In what must be one of the most
shocking developments in the whole Apple App Store versus the
third-party app market comes news that Opera Mini has
been approved by Apple for the iPhone and iPod touch. When Opera
the apps for Apple's prying eyes back in March, no one really
took them seriously and thought that they were just showing off to
drum up some press.
Well, Apple has shown Opera some
leniency and Opera Mini will be available to U.S. iPhone and iPod
touch users shortly. Here's the Opera press release in its
announced its popular mobile browser, Opera Mini has been approved
for iPhone and iPod touch on the App Store. Opera Mini will be
available as a free download within 24 hours, depending on market.
with more than 50 million users worldwide, enables fast mobile Web
browsing by compressing data by up to 90 percent before sending
content to the device, resulting in significantly improved page
loading. Users of the app will notice an uptake in speed, especially
on slower networks such as the 2G Edge network. Surfing the Web with
the Opera Mini App on iPhone and iPod touch will also help users save
money because of its data compression capabilities. This will hold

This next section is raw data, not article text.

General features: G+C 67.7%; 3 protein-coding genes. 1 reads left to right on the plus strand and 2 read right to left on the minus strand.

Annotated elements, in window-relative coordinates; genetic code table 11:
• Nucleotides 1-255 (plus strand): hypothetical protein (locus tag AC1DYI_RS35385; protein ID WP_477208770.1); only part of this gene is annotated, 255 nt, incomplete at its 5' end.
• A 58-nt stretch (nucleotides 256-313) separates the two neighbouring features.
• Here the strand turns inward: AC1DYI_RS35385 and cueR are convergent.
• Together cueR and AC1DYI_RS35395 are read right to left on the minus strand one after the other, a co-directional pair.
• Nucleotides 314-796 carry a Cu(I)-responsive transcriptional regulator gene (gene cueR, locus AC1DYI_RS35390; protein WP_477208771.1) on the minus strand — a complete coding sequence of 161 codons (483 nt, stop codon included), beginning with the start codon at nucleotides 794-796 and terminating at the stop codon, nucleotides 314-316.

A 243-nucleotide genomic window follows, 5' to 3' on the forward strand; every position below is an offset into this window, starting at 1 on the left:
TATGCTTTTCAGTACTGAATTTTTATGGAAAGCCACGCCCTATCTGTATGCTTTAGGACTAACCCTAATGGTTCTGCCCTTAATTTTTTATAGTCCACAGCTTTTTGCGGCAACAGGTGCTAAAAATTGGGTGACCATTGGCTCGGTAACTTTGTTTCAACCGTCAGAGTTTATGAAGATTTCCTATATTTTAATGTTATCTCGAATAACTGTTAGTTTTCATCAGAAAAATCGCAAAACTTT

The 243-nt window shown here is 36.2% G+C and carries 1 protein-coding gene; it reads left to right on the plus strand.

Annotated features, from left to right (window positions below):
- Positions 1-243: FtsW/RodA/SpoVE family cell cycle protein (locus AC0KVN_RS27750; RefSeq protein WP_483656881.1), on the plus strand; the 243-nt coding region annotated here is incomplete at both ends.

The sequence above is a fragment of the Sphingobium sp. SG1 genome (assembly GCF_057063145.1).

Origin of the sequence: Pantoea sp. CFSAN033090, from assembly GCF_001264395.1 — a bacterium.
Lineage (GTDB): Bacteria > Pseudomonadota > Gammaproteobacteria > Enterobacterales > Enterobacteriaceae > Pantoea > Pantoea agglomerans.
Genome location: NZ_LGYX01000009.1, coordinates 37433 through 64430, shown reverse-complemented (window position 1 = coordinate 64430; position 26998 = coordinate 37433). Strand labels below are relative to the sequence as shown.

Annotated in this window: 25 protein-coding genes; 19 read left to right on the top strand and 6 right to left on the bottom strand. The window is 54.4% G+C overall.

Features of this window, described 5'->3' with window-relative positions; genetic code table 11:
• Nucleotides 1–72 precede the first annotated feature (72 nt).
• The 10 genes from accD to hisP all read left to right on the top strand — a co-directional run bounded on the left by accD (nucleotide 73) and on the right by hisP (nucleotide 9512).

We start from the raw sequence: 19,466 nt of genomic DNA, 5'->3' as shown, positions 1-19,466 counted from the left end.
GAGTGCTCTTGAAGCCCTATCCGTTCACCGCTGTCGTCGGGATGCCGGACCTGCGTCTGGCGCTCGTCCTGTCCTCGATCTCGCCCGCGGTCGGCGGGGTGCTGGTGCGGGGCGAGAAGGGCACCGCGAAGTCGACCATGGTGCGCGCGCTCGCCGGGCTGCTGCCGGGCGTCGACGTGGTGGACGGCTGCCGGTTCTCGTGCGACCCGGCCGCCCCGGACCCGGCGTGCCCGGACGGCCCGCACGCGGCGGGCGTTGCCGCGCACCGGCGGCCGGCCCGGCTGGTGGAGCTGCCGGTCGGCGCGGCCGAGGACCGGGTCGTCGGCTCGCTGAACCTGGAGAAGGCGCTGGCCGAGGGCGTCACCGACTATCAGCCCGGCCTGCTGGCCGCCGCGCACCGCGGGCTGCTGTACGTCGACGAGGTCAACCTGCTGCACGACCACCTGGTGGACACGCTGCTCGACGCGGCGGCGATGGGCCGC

especially true while the user is incurring roaming charges.
delighted to offer iPhone and iPod touch users a great browsing
experience with the Opera Mini App," said Lars Boilesen, CEO,
Opera Software. "This app is another step toward Opera's goal of
bringing the Web to more people in more places."
The Opera Mini
App is available for free from the App Store on iPhone and iPod touch
or at www.itunes.com/appstore
Could the walls be crumbling in Apple's
heavy-handed approach to App Store acceptance/rejection? Maybe Opera
just caught Steve Jobs on a good day. Who knows, but this is at least
a good step forward for Apple.
It's now available in the iTunes Store.
quote: According to the article Opera mini should allow crappier connections (aka all AT&T connections) to load faster due to lower amounts of data transfer.
quote: The real issue isn't Opera, but the whole App Store's legality. Apple explicitly and purposefully makes it impossible to use any App they didn't approve of. Contrasting this to MS's "monopolistic" practice of simply giving away a shitty web browser (IE), neutered email client (outlook express), and the two worst word processors ever (notepad and wordpad) but, MS still allowed you to get Netscape, Eudora, and Wordperfect.The reason why Steve doesn't want Flash is because it breaks his stranglehold on the mobile devices.
quote: Could the walls be crumbling in Apple's heavy-handed approach to App Store acceptance/rejection?